Let’s go now through this graph. We can see the x-axis (the horizontal line) shows the progression of the disease from healthy/’presymptomatic’ all the way to Alzheimer’s disease. With the term presymptomatic we mean people who have the first disease changes for Alzheimer’s disease in their brain but have not yet developed symptoms, hence they are referred to as presymptomatic (pre from the Latin preposition ‘prae’ = ‘before’). The y-axis (the vertical line) shows us how the level of disease changes with lower values showing ‘healthy’ levels and higher levels showing ‘unhealthy’ levels. The exact threshold where healthy changes to unhealthy for these variables is still a matter of debate and we just have to accept for now that at some point the factors change from healthy to unhealthy. Finally, the dashed lines show potential transition points from Healthy/’Presymptomatic’ to Mild Cognitive Impairment to Alzheimer’s disease. The dashed lines are merely to give an indication when someone is likely to receive a diagnosis of Mild Cognitive Impairment or Alzheimer’s disease. But again, this might differ between individuals, as some might report their symptoms earlier than later and similarly, doctors might diagnosis someone earlier or later.
We are ready now to explore this graph in more detail.
In the graph, we can see five lines, each one a key factor in the development of Alzheimer’s disease and its eventual diagnosis. Two of the lines (black and blue) refer to the proteins accumulating in the Alzheimer’s disease process, amyloid and tau (the higher the line, the higher the levels of amyloid and tau). The orange line refers to the brain structure, meaning how affected the brain cells are by the disease process caused by the proteins. We know already that the more amyloid and tau accumulate the more the brain and particular nerve cells become affected since a large concentration of proteins are toxic to the nerve cells and the nerve cells eventually die. If this nerve cell death happens on a large scale we see changes to the brain structure, as the large nerve cell loss causes the brain to shrink (the brain shrinkage is called atrophy by clinicians – coming from the Ancient Greek word ‘atrophia’ = ‘wasting away’). The changes to brain structure in the graph mean therefore an increased level of nerve cell death which we will see as atrophy on brain imaging scans. Next, the green line is the typical memory symptoms we see in Alzheimer’s disease when people have problems recalling recent events or cannot remember where they placed things. The higher line the more memory problems. Finally, the grey line represents how the everyday functioning of people is affected by the disease, again the higher the line the more everyday functioning is affected.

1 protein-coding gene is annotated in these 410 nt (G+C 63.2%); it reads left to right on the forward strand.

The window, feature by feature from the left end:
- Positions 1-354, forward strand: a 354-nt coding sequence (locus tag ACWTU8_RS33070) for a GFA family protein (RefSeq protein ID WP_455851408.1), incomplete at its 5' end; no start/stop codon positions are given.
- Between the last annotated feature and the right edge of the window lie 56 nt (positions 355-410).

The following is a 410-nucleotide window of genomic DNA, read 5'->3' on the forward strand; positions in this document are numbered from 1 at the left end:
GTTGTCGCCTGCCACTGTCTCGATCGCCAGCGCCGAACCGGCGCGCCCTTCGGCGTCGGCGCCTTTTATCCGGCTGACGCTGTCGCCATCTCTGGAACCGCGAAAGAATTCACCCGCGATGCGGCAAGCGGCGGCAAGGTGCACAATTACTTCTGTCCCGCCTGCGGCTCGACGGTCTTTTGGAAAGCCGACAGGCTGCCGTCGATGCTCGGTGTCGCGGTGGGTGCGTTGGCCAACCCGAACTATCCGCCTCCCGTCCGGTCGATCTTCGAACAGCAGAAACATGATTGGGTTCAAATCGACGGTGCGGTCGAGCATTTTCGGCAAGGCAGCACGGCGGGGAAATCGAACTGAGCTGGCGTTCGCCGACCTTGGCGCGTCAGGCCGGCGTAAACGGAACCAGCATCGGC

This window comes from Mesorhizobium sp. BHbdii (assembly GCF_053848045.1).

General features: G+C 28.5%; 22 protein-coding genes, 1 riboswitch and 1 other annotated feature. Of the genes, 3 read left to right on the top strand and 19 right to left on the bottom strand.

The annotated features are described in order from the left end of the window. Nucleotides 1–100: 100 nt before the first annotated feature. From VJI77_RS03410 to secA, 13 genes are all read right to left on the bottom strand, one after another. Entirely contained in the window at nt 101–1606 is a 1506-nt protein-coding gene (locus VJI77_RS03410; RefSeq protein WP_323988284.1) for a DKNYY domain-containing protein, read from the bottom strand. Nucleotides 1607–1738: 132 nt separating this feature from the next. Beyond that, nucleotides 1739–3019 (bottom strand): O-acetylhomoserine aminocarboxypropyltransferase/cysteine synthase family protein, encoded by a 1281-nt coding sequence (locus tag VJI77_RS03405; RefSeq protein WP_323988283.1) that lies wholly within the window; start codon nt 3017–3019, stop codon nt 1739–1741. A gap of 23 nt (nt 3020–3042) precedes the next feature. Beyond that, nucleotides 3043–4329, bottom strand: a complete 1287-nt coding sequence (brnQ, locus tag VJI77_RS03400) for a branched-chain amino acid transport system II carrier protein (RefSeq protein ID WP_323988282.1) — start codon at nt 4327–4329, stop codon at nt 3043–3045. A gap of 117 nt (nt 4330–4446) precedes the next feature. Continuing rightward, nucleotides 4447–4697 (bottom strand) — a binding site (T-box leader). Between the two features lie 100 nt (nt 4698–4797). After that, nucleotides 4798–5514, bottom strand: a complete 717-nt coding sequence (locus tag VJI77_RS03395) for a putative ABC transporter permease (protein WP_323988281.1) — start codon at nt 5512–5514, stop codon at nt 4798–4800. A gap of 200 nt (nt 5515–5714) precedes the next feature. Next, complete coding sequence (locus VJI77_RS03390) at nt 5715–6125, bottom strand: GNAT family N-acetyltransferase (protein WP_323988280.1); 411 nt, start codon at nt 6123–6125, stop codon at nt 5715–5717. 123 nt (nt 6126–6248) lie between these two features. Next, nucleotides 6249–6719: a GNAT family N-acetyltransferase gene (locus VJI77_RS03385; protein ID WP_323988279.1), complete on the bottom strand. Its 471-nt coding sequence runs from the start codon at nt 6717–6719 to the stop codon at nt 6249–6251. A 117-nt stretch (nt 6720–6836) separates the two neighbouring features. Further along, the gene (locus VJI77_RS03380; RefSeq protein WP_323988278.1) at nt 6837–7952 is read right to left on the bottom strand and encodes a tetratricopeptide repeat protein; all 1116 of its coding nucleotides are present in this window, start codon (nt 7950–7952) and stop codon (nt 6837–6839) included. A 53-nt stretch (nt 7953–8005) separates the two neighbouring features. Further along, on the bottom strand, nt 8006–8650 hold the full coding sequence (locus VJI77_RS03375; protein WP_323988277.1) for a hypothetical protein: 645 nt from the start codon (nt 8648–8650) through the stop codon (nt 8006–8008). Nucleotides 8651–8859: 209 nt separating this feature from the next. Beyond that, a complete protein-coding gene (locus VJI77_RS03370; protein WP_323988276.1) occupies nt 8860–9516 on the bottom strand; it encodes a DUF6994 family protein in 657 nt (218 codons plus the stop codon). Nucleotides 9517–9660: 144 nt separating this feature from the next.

Now, we know what the lines represent we can see that there is a cascade of events happening before people develop memory symptoms and receive a diagnosis. First off, it is amyloid which is hypothesised to increase in people’s brains and this process is thought to take from a year to several decades, so the slope of the curve in the graph can clearly change. We can also see that amyloid levels are already very high before the next protein (tau) starts accumulating significantly in the brain. There are several theories around that it is the higher levels of amyloid which are required for tau to accumulate in Alzheimer’s disease, however, the jury is still out on this theory and the interaction of amyloid and tau is complicated. The next line (orange – the brain structure changes) is starting only once both proteins (amyloid and tau) are widely distributed in the brain. This would make sense since we need significant amounts of amyloid and tau to have accumulated to become toxic to the nerve cells and they start dying causing the atrophy visible on brain scans. Shortly after the brain changes emerge, memory problems become noticeable. Again, this makes sense since the intact nerve cells are required for our memory to functioning normally, however, once a lot of nerve cells start dying our memory cannot function anymore and we develop memory symptoms. It is usually at this stage that we report our memory symptoms to our doctor who would if we meet all the diagnostic criteria, give us a diagnosis of Mild Cognitive Impairment. Finally, once the memory symptoms become worse, it will affect our everyday functioning and other cognitive symptoms might also emerge, which will then lead to a diagnosis of Alzheimer’s disease by our doctor.